The situation in Ukraine is impacting on the already pressing energy crisis. To overcome the negative impacts of this crisis on the economies of the Member States, it is necessary to take concrete steps to advance on strategic autonomy reducing energy dependence. Therefore, the TEN calls for a viable plan to diversify the energy sources within the Member States' energy mix.
The security and sustainability of energy supply can be fully achieved in the long term only by boosting the usage of low-carbon or carbon-free energy sources. To ensure a resilient and sustainable future of the EU energy system, the TEN Section advocates to accelerate research investments to develop new clean technologies.
The TEN Section is concerned by the emergency situation of significant parts of the transport sector due to the extremely high fuel and electricity costs caused by high price levels already prior to the start of the war in Ukraine and which have reached unprecedented levels since the beginning of that war, leading to a situation where many companies risk bankruptcy.
The TEN Section therefore calls the Commission to give due attention to the urgent crisis of the transport sector when conceiving the Temporary Crisis Framework mentioned in the communication REPower EU: Joint European Action for more affordable, secure and sustainable energy.
The SOC section pledges long term and full support for Ukrainian refugees and expresses appreciation for the solidarity shown by civil society organisations and their unceasing actions since the beginning of the Russian aggression.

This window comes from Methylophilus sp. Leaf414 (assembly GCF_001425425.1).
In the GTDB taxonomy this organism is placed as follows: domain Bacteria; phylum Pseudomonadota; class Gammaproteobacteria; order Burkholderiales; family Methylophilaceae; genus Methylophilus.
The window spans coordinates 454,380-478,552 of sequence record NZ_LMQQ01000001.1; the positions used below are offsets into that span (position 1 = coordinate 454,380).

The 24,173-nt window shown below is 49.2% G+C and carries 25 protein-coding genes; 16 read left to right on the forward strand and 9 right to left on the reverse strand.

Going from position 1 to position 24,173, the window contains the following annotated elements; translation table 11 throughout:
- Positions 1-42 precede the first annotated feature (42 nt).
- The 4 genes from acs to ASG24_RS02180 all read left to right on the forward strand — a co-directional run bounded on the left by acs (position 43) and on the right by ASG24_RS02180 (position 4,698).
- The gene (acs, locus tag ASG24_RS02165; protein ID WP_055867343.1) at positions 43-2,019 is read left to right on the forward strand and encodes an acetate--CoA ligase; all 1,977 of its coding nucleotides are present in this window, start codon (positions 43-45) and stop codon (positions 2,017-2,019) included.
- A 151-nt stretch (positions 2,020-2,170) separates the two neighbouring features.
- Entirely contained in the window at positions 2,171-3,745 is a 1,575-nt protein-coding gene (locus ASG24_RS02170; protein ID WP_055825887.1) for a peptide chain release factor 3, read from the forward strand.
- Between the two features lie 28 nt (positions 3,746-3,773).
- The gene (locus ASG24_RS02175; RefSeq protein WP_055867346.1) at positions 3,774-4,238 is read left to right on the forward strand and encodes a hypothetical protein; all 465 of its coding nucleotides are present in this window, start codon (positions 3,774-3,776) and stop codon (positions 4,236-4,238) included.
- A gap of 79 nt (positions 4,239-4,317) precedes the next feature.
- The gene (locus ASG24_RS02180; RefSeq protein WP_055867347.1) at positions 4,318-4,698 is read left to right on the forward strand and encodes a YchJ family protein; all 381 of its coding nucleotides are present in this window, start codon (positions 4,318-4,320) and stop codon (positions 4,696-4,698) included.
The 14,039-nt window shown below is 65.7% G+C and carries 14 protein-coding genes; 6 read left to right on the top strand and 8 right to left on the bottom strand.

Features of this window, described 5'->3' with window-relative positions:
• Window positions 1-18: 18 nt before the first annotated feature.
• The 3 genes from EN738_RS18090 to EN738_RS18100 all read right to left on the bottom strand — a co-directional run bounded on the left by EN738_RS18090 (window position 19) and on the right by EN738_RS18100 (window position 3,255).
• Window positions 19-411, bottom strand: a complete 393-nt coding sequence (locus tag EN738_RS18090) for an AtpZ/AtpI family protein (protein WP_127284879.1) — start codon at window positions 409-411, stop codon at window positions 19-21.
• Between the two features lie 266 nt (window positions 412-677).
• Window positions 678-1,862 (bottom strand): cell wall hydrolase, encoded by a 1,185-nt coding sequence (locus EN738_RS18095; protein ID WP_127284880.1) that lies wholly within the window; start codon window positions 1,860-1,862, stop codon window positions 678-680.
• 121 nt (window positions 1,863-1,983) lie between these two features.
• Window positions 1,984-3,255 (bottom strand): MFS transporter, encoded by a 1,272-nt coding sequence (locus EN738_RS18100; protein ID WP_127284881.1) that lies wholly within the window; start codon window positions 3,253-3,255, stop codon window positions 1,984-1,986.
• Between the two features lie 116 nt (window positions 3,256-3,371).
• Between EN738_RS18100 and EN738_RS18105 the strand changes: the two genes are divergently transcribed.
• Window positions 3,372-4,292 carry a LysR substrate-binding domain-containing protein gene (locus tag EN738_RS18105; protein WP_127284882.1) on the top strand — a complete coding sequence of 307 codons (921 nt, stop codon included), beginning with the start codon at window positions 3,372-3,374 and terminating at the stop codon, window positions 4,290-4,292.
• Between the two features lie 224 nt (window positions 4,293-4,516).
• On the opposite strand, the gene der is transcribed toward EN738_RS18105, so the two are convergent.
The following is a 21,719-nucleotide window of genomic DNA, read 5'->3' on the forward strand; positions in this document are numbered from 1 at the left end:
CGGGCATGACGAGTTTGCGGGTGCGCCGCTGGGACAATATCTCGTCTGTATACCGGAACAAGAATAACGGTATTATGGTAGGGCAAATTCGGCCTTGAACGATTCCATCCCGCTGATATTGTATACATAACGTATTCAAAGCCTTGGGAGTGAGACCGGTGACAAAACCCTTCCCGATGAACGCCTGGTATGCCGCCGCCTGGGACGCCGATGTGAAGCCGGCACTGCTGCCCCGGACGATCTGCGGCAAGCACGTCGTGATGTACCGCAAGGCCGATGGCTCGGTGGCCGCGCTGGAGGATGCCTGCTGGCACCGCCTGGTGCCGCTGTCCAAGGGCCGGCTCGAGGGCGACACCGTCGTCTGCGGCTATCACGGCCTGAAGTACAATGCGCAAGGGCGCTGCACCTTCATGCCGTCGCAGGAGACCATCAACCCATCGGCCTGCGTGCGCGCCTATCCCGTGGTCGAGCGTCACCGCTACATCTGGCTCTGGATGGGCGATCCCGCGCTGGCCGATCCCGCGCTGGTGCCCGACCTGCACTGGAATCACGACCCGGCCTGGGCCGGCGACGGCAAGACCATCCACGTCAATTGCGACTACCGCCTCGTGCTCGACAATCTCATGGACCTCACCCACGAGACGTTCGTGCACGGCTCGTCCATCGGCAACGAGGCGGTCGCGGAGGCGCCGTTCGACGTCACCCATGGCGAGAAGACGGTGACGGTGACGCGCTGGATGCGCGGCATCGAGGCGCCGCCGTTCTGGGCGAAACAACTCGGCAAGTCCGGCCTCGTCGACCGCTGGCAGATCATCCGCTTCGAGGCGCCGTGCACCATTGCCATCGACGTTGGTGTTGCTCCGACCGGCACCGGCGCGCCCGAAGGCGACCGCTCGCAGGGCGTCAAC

It insists that all refugees fleeing the war in Ukraine, regardless of their nationality, must receive protection and access to adequate infrastructure and that the needs of vulnerable groups, especially women, children, elderly people and people with disabilities, must be addressed adequately. In many countries civil society has mobilised overnight and is cooperating with the authorities to provide help to Ukrainians who fled the war.
The EU must provide financial support both to Ukraine's neighbouring countries to help them deal with unprecedented flows of refugees and to civil society to ensure it can play its vital role as provider of humanitarian aid and integration measures.
NAT section on the war in Ukraine and the need to provide humanitarian, economic, technical and environmental assistance.
Assistance to Ukraine (economic, technical, humanitarian, energetic, security-related, etc…)
- Governments need to do everything in their power to ensure food supply and food safety to the Ukrainian population, by providing food and clean water in war zones and stepping up social protections to insulate vulnerable people from rising food prices.
- The EESC welcomes that the EU has already activated the EU Civil Protection Mechanism and created logistical hubs in neighbouring countries to channel aid to Ukraine.
- Civil society organisations, including farmers' associations, across Europe are also mobilising to provide food donation to the Ukrainian population. Food banks are playing an important role in this context.
Possible consequences on the EU of the war and of the measures imposed by the EU in these areas
- The UN Agenda 2030 on sustainable development is first and foremost an agenda of peace and security. Addressing the impacts of the war should not come to the detriment of climate action and sustainability. We need to progress towards its implementation with an ambitious European Green Deal, especially after the latest IPCC report's warnings on the dire consequences of the climate emergency. We cannot postpone the necessary steps to be sustainable and climate-neutral; only exceptional derogations can be granted for a limited time.
- The EU relies heavily on the two countries at war for import of cereals and fertilisers and is a major exporter of poultry and pig meat to Ukraine, while Russia remains the EU’s sixth-largest trade partner. Hence, the conflict will inevitably carry severe consequences for the EU’s agri-food sector. The situation that has already been worrying for farmers in recent months, directly affected by huge price increases in fertilisers, energy and animal feed, will not improve and will need additional support.